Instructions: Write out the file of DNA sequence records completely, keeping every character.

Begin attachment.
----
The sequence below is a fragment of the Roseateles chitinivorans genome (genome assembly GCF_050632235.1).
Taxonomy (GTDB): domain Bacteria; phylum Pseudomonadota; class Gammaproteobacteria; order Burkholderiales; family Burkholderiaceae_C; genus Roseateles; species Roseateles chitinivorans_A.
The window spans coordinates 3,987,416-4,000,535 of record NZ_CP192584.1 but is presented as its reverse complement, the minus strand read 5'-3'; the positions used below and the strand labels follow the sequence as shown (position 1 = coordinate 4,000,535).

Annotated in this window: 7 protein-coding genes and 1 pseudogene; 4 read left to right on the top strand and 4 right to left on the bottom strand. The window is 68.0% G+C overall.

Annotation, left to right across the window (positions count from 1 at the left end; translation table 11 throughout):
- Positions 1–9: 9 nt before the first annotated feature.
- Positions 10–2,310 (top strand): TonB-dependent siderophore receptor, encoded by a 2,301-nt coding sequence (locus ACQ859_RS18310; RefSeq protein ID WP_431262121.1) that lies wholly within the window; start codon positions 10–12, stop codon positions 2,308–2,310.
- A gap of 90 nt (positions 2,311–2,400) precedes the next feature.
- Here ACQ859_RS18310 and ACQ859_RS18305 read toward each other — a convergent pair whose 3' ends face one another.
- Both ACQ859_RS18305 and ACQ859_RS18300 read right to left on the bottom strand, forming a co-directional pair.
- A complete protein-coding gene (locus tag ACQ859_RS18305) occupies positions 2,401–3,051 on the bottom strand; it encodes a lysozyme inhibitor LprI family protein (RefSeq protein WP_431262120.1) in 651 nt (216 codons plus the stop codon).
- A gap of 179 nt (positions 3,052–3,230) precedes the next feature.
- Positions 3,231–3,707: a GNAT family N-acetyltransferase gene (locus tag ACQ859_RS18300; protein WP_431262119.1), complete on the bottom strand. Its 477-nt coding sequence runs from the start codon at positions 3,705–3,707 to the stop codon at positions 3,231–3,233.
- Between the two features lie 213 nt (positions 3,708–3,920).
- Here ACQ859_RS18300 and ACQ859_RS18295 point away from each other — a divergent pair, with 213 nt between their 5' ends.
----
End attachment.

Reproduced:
The sequence below is a fragment of the Roseateles chitinivorans genome (genome assembly GCF_050632235.1).
Taxonomy (GTDB): domain Bacteria; phylum Pseudomonadota; class Gammaproteobacteria; order Burkholderiales; family Burkholderiaceae_C; genus Roseateles; species Roseateles chitinivorans_A.
The window spans coordinates 3,987,416-4,000,535 of record NZ_CP192584.1 but is presented as its reverse complement, the minus strand read 5'-3'; the positions used below and the strand labels follow the sequence as shown (position 1 = coordinate 4,000,535).

Annotated in this window: 7 protein-coding genes and 1 pseudogene; 4 read left to right on the top strand and 4 right to left on the bottom strand. The window is 68.0% G+C overall.

Annotation, left to right across the window (positions count from 1 at the left end; translation table 11 throughout):
- Positions 1–9: 9 nt before the first annotated feature.
- Positions 10–2,310 (top strand): TonB-dependent siderophore receptor, encoded by a 2,301-nt coding sequence (locus ACQ859_RS18310; RefSeq protein ID WP_431262121.1) that lies wholly within the window; start codon positions 10–12, stop codon positions 2,308–2,310.
- A gap of 90 nt (positions 2,311–2,400) precedes the next feature.
- Here ACQ859_RS18310 and ACQ859_RS18305 read toward each other — a convergent pair whose 3' ends face one another.
- Both ACQ859_RS18305 and ACQ859_RS18300 read right to left on the bottom strand, forming a co-directional pair.
- A complete protein-coding gene (locus tag ACQ859_RS18305) occupies positions 2,401–3,051 on the bottom strand; it encodes a lysozyme inhibitor LprI family protein (RefSeq protein WP_431262120.1) in 651 nt (216 codons plus the stop codon).
- A gap of 179 nt (positions 3,052–3,230) precedes the next feature.
- Positions 3,231–3,707: a GNAT family N-acetyltransferase gene (locus tag ACQ859_RS18300; protein WP_431262119.1), complete on the bottom strand. Its 477-nt coding sequence runs from the start codon at positions 3,705–3,707 to the stop codon at positions 3,231–3,233.
- Between the two features lie 213 nt (positions 3,708–3,920).
- Here ACQ859_RS18300 and ACQ859_RS18295 point away from each other — a divergent pair, with 213 nt between their 5' ends.